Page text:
The Bullsh**ters & the SocialBots (Vol. IV) Verified &Tweeting a Good Game

“Ignorance of the law excuses no man: Not that all men know the law, but because ’tis an excuse every man will plead, and no man can tell how to refute him.”- John Selden (English antiquarian & jurist (1584–1654))

Muhammad Ali talked (a lot), but he also took care of business. Imagine how many re-tweets and likes “Float like a butterfly, sting like a bee” would have earned.

There’s no shortage of Ali like people genuinely engaged on Twitter today. It’s also not difficult finding profiles where the actions don’t come close to equaling the claims. Equating a high volume tweeting machine that’s essentially an automated CyborgBot, as someone who genuinely cares about what they shares is difficult to fathom. There’s nothing human or genuine about handing a social profile over to a machine.

In this case, the in-human volume of tweets didn’t grab our attention. Seeing most of the re-tweets and likes are being generated by SocialBots is when we take notice. By extension this behavior is contributing to the overall ecosystem of fake, and therefore warrants a place on the Bullsh**ters list.

David Papp is in this weeks spotlight particularly because there’s a blue check-mark next to his name as well.

We’ve documented an established pattern of anti-social tendencies. For instance, these first two tweets fake profiles generated the 14 combined re-tweets and 10 of the respective 12 likes. We also appreciate there’s a touch of irony to these because, we believe there is a distinct potential cyber-threat connected to the SocialBots manipulating and inflating these social metrics.

These next two tweets have zero human engagement.

Running a scan and mapping 50 re-tweets renders a visual snapshot of SocialBot handiwork (all 50 are verified Bots). To believe this is organic and freely occurring social behavior is like expecting it’s Santa who ate those cookies left on the hearth.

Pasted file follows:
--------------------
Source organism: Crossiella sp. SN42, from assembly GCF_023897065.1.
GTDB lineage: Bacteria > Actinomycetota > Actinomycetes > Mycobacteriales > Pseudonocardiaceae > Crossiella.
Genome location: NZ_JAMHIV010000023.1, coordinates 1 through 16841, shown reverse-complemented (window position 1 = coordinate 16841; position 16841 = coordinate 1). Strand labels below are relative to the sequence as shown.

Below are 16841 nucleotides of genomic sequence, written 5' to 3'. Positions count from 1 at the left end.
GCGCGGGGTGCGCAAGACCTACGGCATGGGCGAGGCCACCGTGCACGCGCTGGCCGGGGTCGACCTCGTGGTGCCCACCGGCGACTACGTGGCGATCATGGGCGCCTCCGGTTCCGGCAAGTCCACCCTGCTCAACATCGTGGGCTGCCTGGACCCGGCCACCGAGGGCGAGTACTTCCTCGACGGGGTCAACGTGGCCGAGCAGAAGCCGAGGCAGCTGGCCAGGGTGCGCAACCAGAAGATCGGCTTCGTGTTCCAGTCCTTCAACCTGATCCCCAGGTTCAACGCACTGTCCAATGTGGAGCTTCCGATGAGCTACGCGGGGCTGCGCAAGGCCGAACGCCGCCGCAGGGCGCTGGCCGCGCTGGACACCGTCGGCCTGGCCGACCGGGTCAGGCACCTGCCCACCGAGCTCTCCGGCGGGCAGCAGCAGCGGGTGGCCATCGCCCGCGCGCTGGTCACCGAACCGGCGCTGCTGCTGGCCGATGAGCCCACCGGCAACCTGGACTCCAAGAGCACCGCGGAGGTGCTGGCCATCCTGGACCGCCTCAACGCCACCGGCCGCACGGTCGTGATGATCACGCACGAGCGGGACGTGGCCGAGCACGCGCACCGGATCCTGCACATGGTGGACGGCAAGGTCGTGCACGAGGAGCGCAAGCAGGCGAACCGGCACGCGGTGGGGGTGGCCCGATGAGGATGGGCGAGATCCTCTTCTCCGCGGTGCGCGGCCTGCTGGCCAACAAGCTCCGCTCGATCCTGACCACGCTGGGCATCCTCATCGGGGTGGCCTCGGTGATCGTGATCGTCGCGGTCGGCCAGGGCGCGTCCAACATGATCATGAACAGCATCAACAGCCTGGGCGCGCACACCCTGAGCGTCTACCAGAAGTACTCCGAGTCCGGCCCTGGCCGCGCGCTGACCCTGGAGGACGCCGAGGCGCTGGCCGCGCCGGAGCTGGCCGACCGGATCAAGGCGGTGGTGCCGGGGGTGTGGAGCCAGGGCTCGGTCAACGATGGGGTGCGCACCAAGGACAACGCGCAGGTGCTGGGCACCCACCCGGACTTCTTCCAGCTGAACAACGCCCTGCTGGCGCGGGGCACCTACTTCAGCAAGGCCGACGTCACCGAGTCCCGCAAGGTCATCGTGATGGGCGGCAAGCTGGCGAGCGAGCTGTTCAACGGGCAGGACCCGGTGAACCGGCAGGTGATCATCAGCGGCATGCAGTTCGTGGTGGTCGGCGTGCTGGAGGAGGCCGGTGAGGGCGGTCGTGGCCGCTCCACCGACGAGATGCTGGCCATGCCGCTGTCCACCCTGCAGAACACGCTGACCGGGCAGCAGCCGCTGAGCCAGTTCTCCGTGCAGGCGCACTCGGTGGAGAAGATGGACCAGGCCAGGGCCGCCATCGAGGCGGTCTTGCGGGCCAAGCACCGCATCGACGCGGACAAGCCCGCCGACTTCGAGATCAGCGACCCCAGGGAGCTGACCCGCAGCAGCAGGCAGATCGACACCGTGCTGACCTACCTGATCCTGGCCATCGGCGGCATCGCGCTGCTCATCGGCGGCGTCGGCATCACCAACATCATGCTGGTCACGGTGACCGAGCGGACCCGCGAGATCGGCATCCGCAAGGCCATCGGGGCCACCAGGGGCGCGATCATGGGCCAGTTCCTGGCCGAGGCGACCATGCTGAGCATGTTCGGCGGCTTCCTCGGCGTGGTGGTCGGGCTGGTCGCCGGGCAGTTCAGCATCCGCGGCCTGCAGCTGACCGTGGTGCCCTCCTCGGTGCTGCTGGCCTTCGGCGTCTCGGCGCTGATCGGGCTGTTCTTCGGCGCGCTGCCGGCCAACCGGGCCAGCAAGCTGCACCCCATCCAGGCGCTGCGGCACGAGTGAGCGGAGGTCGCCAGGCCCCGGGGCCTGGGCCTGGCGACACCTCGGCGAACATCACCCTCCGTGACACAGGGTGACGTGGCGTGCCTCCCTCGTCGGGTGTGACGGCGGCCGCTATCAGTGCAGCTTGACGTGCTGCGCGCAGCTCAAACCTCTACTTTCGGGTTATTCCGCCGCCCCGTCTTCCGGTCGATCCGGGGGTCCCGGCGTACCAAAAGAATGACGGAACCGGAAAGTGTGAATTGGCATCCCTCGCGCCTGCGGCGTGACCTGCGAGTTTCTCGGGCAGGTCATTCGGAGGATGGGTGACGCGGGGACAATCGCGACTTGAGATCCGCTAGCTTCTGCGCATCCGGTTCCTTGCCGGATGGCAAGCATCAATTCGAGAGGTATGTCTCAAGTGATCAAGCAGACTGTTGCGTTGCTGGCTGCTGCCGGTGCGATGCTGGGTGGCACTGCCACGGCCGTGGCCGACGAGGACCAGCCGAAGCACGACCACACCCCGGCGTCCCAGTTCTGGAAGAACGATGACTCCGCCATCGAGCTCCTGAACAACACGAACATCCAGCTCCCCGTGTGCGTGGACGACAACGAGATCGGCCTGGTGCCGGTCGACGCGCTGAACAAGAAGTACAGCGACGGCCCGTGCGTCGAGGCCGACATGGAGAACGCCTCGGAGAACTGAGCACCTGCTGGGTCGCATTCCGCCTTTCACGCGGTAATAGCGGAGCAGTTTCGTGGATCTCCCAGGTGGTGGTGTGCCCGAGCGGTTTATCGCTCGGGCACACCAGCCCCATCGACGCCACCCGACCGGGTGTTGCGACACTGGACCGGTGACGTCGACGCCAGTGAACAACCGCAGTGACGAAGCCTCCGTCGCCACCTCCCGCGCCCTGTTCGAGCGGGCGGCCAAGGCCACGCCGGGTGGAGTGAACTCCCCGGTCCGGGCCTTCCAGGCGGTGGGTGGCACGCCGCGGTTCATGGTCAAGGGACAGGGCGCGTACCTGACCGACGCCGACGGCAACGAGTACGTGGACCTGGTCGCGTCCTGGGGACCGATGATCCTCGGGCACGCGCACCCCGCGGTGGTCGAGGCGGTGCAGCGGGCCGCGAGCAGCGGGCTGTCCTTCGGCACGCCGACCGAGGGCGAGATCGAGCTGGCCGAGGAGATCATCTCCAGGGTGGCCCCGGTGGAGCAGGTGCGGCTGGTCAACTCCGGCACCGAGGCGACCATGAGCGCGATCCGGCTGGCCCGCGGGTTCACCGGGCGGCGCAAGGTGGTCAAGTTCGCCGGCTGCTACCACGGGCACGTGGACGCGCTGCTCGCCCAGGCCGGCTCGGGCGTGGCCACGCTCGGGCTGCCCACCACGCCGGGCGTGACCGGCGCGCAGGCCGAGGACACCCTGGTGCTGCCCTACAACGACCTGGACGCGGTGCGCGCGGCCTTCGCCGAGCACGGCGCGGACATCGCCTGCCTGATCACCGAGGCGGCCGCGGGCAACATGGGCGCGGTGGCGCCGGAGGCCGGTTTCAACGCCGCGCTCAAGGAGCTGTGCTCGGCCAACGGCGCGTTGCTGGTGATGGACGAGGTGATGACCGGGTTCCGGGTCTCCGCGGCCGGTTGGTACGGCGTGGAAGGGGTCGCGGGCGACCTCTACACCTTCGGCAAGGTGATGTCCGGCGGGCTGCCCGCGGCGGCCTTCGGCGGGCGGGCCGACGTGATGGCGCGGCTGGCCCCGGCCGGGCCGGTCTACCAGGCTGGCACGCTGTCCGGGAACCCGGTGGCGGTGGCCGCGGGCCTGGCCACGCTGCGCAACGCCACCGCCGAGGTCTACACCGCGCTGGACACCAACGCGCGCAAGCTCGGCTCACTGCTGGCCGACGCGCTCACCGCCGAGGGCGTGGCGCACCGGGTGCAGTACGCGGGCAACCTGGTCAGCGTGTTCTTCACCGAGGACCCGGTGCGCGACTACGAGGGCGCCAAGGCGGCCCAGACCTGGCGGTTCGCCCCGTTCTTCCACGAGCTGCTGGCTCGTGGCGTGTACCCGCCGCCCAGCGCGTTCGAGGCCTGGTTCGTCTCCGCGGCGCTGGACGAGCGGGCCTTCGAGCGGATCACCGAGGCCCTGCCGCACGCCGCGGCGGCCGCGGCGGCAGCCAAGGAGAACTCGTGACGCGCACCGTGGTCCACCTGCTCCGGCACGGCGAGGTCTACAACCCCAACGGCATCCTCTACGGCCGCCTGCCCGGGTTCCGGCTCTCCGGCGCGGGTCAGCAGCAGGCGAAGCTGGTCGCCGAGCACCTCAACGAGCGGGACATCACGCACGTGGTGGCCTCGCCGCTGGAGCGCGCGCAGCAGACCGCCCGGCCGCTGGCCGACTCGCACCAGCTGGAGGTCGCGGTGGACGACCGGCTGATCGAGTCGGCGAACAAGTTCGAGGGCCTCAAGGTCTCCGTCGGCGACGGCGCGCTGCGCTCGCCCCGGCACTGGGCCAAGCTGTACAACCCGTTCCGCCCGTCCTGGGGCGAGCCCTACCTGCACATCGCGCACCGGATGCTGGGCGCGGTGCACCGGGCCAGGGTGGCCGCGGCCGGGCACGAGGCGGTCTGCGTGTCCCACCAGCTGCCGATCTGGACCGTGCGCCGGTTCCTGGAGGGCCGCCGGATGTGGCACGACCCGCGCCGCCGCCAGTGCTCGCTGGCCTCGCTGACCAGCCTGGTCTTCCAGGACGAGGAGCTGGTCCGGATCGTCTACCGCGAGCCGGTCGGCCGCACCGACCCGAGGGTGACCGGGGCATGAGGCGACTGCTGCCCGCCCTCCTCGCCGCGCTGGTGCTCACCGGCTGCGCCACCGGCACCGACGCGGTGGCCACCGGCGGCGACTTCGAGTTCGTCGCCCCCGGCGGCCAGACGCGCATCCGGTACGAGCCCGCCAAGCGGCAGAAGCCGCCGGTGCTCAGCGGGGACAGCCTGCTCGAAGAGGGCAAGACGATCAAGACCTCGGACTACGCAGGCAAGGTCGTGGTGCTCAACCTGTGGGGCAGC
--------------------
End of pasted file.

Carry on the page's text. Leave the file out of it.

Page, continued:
Besides using non-human engagement to amplify the messages and inflate social metrics, there are other issues connected to this problem such as:

Making it easier for fake profiles extend their reach to social platforms. We see many of these profiles with Facebook, Instagram, SnapChat, and LinkedIn “credentials.”
Social profiles automation makes it easier for operations with ill-intentions to exploit via auto-follow back; auto-thanks for the following or adding to a list or liking… it’s like rolling out the red carpet for SocialBots to infect your social presence.

These SocialBots are like content mercenaries, doing anything to drive clicks for cash, compromise the unwitting, and further propagate misinformation. The security risk they present is real, as is the risk to reputations. This small collection of tweets is representative of how these SocialBots surface their feeds with legitimate content, paid content, and anything topical to grab a moment of attention.

Pointing fingers at others who are managing a social profile is a hollow protest. Abdicating personal responsibility or wrapping oneself in a shroud of plausible deniability is indefensible. In this specific case, David Papp’s approach to using Twitter is also diminishing the value of a verified profile.

It’s troubling how this behavior has become a symptom of a bigger societal ill. These questionable actions of one, becomes a pattern of the many and is ultimately contributing to the erosion of trust.

Pew Research Center recently published, The Fate of Online Trust in the Next Decade suggestingthe emergence of trust-jarring digital interactions has also coincided with a sharp decline in trust for major institutions, such as government(and Congress and the presidency), the news media, public schools, the church and banks.”

The ecosystem of fake is a global, complex, and extensive problem that currently defies any single technological solution. Yet, as they’re uncovered the participants can be exposed. If we want less fake, it’s ultimately an individual choice to become more real.

“In a good hell people are aware they are living in hell and so they want to transform it, but after living a long time in a fake paradise, people become accustom to it, and they actually believe that they are already in paradise.” — Chan Koonchung (The Fat Years)


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